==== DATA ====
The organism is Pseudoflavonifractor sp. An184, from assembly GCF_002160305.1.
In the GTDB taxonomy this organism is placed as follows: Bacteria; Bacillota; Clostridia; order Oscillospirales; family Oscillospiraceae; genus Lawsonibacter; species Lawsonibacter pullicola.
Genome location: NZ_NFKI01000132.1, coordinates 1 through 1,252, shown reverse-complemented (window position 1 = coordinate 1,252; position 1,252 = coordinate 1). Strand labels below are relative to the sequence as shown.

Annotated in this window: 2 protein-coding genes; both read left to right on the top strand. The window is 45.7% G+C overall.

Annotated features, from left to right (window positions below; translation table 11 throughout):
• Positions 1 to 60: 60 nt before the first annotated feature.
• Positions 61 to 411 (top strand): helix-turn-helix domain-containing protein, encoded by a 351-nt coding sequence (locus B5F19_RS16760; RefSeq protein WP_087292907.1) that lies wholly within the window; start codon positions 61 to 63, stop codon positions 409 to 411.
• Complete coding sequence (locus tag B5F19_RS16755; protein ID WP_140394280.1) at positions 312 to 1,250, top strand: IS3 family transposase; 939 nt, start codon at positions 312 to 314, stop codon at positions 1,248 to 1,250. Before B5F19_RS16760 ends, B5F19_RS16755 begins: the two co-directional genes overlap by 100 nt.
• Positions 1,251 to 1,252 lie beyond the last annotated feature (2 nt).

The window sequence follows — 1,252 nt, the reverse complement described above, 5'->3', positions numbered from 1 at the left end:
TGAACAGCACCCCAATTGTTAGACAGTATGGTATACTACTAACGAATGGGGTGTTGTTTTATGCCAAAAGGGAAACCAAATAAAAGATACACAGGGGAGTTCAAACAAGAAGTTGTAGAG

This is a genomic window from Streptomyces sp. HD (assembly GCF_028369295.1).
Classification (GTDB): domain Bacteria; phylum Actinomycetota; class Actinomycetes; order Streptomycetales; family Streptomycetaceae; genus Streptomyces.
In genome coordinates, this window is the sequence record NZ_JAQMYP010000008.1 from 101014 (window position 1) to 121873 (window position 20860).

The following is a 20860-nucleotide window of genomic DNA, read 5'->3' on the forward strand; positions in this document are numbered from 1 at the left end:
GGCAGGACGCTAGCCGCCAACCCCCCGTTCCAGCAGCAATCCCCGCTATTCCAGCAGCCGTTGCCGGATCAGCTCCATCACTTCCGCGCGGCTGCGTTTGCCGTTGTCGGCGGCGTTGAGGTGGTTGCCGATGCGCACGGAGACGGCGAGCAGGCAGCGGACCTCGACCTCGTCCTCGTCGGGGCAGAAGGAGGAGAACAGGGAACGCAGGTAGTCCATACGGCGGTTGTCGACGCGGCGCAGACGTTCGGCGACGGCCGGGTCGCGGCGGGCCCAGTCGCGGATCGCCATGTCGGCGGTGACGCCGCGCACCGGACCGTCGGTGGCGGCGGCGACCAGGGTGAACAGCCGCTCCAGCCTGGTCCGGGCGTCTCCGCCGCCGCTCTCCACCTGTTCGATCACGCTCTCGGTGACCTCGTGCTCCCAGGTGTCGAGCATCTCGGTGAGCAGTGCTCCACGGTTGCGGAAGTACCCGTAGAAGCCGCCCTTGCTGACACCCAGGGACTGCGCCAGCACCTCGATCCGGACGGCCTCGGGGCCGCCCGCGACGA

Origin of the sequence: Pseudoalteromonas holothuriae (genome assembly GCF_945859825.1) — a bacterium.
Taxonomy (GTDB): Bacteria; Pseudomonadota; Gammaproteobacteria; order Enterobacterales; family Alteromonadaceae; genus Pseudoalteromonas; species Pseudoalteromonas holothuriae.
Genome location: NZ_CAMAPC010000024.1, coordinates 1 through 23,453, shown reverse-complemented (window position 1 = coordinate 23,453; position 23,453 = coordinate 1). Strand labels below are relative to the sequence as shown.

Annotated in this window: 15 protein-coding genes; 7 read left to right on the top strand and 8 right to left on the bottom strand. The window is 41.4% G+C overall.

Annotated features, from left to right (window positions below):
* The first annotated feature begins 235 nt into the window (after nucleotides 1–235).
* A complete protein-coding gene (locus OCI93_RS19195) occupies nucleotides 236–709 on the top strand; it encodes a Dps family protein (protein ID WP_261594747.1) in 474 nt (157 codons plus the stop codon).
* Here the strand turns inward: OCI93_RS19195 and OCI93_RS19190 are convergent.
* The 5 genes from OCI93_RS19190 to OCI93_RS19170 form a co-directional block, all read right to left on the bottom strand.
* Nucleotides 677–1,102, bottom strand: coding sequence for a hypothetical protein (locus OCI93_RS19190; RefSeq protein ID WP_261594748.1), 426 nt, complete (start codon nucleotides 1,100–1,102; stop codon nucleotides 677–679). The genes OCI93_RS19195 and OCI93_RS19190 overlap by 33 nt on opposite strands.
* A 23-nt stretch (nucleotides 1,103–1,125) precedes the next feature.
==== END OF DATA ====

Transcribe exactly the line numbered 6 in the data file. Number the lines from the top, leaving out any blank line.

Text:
• Positions 1 to 60: 60 nt before the first annotated feature.